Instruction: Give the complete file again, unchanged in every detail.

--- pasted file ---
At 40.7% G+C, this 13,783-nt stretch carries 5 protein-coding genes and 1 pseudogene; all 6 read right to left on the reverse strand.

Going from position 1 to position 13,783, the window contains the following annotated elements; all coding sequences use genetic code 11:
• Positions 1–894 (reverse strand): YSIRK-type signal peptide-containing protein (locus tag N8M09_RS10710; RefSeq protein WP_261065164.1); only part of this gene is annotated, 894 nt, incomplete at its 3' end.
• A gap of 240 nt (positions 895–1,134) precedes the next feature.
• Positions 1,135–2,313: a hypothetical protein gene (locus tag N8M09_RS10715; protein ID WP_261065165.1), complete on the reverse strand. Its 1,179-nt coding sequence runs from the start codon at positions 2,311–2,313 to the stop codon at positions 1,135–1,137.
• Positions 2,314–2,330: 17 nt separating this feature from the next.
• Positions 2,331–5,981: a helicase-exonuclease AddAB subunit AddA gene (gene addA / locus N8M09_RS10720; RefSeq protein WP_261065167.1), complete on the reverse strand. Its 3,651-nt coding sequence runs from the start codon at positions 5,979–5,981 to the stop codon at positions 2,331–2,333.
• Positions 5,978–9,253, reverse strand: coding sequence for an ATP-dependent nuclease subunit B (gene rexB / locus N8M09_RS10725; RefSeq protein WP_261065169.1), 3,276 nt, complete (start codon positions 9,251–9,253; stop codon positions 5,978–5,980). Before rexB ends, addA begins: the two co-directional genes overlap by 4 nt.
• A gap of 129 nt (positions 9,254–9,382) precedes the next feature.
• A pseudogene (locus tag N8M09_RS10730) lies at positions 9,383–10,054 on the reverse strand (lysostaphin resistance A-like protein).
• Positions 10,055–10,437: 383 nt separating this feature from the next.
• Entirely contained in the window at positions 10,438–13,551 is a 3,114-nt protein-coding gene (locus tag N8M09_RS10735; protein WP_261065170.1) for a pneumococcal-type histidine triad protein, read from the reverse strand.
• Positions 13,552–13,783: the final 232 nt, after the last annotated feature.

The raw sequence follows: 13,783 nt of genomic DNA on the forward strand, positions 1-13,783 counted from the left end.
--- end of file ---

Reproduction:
At 40.7% G+C, this 13,783-nt stretch carries 5 protein-coding genes and 1 pseudogene; all 6 read right to left on the reverse strand.

Going from position 1 to position 13,783, the window contains the following annotated elements; all coding sequences use genetic code 11:
• Positions 1–894 (reverse strand): YSIRK-type signal peptide-containing protein (locus tag N8M09_RS10710; RefSeq protein WP_261065164.1); only part of this gene is annotated, 894 nt, incomplete at its 3' end.
• A gap of 240 nt (positions 895–1,134) precedes the next feature.
• Positions 1,135–2,313: a hypothetical protein gene (locus tag N8M09_RS10715; protein ID WP_261065165.1), complete on the reverse strand. Its 1,179-nt coding sequence runs from the start codon at positions 2,311–2,313 to the stop codon at positions 1,135–1,137.
• Positions 2,314–2,330: 17 nt separating this feature from the next.
• Positions 2,331–5,981: a helicase-exonuclease AddAB subunit AddA gene (gene addA / locus N8M09_RS10720; RefSeq protein WP_261065167.1), complete on the reverse strand. Its 3,651-nt coding sequence runs from the start codon at positions 5,979–5,981 to the stop codon at positions 2,331–2,333.
• Positions 5,978–9,253, reverse strand: coding sequence for an ATP-dependent nuclease subunit B (gene rexB / locus N8M09_RS10725; RefSeq protein WP_261065169.1), 3,276 nt, complete (start codon positions 9,251–9,253; stop codon positions 5,978–5,980). Before rexB ends, addA begins: the two co-directional genes overlap by 4 nt.
• A gap of 129 nt (positions 9,254–9,382) precedes the next feature.
• A pseudogene (locus tag N8M09_RS10730) lies at positions 9,383–10,054 on the reverse strand (lysostaphin resistance A-like protein).
• Positions 10,055–10,437: 383 nt separating this feature from the next.
• Entirely contained in the window at positions 10,438–13,551 is a 3,114-nt protein-coding gene (locus tag N8M09_RS10735; protein WP_261065170.1) for a pneumococcal-type histidine triad protein, read from the reverse strand.
• Positions 13,552–13,783: the final 232 nt, after the last annotated feature.

The raw sequence follows: 13,783 nt of genomic DNA on the forward strand, positions 1-13,783 counted from the left end.